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Driving Influences of Solar Flare Effects on the Doppler Flash Observed by SuperDARN HF Radars

Presentation #207.04 in the session Solar X-ray and VUV Spectra: Observation, Modeling and Planetary Atmospheric Impacts I.

Published onOct 20, 2022
Driving Influences of Solar Flare Effects on the Doppler Flash Observed by SuperDARN HF Radars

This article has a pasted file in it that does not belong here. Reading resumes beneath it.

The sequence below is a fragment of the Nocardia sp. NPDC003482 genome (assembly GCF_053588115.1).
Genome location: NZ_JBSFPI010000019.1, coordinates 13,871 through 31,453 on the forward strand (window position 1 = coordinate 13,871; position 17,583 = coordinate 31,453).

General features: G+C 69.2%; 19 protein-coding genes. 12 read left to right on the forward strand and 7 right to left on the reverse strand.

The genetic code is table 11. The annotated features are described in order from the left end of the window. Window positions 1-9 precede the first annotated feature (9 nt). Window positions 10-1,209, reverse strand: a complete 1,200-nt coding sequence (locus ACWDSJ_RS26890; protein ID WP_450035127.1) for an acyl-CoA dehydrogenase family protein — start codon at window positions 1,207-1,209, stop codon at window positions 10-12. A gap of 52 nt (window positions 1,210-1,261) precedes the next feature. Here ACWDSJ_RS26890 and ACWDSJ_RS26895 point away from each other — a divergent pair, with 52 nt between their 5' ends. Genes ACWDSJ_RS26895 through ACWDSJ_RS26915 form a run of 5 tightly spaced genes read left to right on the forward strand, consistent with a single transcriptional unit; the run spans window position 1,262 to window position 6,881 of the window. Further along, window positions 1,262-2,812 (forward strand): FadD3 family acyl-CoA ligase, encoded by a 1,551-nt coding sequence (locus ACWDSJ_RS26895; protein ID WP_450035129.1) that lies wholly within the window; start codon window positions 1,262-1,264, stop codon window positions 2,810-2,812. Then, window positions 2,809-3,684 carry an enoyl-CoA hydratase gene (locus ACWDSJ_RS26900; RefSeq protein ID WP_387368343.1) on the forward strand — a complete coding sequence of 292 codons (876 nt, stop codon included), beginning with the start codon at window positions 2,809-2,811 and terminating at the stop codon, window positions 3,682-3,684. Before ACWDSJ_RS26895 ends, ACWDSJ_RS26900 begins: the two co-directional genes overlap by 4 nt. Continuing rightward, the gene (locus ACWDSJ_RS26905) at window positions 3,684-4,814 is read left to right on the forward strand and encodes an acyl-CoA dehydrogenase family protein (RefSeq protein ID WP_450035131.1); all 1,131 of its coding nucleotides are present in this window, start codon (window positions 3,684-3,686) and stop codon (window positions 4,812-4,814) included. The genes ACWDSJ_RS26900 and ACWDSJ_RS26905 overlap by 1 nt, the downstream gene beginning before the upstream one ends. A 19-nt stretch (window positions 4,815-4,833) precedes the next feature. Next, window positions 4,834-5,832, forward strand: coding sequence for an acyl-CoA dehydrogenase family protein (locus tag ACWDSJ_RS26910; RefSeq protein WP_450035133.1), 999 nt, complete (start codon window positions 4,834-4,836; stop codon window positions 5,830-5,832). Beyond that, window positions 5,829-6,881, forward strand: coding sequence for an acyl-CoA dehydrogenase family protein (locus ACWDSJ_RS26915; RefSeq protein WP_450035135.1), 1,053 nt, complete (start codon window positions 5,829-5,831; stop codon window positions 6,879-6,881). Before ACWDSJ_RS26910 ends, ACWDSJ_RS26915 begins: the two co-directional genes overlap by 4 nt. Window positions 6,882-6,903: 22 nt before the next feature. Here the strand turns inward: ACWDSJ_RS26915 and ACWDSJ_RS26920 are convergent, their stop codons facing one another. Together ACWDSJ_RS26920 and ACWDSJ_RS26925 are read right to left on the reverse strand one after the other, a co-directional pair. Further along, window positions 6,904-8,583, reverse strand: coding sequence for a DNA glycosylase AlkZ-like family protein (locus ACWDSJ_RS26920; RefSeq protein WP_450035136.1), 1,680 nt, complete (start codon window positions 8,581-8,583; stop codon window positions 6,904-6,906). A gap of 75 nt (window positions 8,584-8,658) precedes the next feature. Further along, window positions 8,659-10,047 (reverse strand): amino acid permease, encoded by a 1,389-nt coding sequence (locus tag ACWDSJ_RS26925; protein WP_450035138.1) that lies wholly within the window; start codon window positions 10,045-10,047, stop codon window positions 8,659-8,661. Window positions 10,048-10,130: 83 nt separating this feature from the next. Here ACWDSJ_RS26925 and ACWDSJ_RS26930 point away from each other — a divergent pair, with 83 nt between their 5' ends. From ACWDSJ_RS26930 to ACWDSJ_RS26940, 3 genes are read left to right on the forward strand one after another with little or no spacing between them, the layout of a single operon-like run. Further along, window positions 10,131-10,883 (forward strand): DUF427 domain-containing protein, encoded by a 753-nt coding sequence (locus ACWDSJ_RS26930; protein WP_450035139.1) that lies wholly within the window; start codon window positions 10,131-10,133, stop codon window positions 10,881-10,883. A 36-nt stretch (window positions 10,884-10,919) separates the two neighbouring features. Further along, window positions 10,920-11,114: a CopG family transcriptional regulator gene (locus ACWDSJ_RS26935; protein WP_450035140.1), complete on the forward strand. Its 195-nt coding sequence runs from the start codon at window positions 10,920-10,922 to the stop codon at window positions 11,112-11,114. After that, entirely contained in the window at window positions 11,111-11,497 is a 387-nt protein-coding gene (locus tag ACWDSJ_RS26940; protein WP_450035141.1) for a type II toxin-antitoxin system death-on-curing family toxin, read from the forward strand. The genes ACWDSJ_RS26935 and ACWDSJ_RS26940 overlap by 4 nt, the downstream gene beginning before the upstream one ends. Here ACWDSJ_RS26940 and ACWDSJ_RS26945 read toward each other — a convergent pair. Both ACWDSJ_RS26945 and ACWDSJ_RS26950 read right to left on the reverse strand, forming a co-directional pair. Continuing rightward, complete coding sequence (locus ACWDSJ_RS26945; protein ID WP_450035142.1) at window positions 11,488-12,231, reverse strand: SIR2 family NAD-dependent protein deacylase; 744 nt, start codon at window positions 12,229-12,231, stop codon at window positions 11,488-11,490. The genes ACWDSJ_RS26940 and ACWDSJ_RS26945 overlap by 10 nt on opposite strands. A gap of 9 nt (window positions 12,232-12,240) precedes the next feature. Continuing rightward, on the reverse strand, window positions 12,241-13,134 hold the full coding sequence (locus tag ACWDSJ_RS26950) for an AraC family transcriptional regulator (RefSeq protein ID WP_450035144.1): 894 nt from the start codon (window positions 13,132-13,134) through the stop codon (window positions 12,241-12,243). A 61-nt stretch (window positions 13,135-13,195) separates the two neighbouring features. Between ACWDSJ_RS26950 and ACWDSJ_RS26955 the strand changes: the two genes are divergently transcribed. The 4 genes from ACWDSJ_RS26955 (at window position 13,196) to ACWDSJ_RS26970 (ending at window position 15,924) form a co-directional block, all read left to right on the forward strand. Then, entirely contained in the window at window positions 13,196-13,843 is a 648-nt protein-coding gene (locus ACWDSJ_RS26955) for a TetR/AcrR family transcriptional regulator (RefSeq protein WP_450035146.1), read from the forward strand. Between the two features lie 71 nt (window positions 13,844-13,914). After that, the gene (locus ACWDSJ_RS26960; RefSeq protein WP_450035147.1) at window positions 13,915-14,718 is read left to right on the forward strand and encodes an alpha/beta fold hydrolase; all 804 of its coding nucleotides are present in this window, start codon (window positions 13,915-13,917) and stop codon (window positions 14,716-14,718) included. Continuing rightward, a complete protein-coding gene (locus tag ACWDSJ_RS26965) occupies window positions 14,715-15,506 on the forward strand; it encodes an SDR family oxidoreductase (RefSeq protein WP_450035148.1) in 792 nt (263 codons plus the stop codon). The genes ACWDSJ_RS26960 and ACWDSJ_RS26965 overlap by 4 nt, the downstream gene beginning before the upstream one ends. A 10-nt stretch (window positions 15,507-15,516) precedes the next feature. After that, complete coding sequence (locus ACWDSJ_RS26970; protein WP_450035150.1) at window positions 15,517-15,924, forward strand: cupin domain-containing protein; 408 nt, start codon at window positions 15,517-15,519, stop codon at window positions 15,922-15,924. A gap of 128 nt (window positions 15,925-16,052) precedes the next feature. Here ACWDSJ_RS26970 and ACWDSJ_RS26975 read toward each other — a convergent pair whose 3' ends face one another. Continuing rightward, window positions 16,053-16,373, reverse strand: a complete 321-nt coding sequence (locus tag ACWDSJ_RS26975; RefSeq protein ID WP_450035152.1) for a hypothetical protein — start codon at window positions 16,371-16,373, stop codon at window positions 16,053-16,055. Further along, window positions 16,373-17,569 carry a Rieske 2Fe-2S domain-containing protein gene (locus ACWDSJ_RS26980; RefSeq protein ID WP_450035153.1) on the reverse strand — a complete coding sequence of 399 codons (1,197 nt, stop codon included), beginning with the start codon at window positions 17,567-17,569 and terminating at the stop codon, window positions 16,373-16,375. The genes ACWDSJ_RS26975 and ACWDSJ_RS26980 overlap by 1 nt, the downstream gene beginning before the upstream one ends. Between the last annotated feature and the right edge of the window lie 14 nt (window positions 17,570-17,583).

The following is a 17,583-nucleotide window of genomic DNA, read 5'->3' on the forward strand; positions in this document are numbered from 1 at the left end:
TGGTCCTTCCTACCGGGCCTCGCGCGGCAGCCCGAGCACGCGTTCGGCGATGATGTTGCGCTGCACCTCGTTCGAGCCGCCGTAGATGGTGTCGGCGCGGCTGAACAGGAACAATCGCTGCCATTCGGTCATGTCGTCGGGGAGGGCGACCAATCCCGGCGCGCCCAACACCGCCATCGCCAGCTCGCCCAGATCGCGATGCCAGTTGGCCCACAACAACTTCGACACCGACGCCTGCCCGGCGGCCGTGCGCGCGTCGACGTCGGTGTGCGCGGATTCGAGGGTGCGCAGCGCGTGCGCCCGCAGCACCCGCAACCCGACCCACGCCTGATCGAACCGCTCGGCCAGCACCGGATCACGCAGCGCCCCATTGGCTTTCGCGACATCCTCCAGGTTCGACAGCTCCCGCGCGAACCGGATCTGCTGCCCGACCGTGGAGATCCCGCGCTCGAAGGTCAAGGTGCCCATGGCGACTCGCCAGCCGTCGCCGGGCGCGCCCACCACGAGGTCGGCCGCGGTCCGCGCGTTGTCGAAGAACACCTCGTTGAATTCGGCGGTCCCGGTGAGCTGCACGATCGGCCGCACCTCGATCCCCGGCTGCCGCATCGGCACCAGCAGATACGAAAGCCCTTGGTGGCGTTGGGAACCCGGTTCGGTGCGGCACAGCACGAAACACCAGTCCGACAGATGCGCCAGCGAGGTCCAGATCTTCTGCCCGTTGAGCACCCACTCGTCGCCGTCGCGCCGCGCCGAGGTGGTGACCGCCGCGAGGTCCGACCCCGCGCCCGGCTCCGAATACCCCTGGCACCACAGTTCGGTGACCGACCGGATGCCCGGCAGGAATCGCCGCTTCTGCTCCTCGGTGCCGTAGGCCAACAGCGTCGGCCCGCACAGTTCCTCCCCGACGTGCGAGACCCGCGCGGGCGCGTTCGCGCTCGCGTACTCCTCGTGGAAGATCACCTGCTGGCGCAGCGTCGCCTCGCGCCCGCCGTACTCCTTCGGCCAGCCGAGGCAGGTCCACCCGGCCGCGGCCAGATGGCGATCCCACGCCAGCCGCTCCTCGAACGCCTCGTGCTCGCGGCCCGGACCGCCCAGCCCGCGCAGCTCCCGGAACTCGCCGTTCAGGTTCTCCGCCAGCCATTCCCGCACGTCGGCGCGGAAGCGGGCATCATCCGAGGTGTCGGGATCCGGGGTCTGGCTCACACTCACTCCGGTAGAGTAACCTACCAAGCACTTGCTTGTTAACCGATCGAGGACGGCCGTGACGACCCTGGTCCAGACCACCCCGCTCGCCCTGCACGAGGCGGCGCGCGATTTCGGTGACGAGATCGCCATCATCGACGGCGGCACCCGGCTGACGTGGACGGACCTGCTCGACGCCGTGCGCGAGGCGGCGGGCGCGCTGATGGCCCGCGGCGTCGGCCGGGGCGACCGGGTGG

Sudden enhancement in high-frequency absorption is a well-known impact of solar flare-driven Short-Wave Fadeout (SWF). Less understood, is a perturbation of the radio wave frequency as it traverses the lower ionosphere in the early stages of SWF, also known as the Doppler flash. Previous investigations have suggested two possible sources that might contribute to the manifestation of Doppler flash: first, enhancements of plasma density in the D and lower E-regions; second, the lowering of the reflection point in the F-region. Our recent work investigated a solar flare event using first principles modeling and SuperDARN HF radar observations and found that change in the F-region refractive index is the primary driver of the Doppler flash. This study analyzes multiple solar flare events observed across different SuperDARN HF radars to determine how flare characteristics, properties of the traveling radio wave, and geophysical conditions impact the Doppler flash. In addition, we use ISR data and first-principles modeling to investigate physical mechanisms that drive the lowering of the F-region reflection points. We found, (i) on average, E- and F-region refractive index is the primary driver of the Doppler flash, (ii) solar zenith angle, ray’s elevation angle, operating frequency, and location of the solar flare on the solar disk can alter the ionospheric regions of maximum contribution to Doppler flash, (iii) flare- increased ionospheric Hall and Pedersen conductance causes the reduction of the daytime eastward electric field, and consequently reduces the vertical ion-drift in the lower and middle latitude ionosphere, which results in lowering of the F-region ray reflection point.

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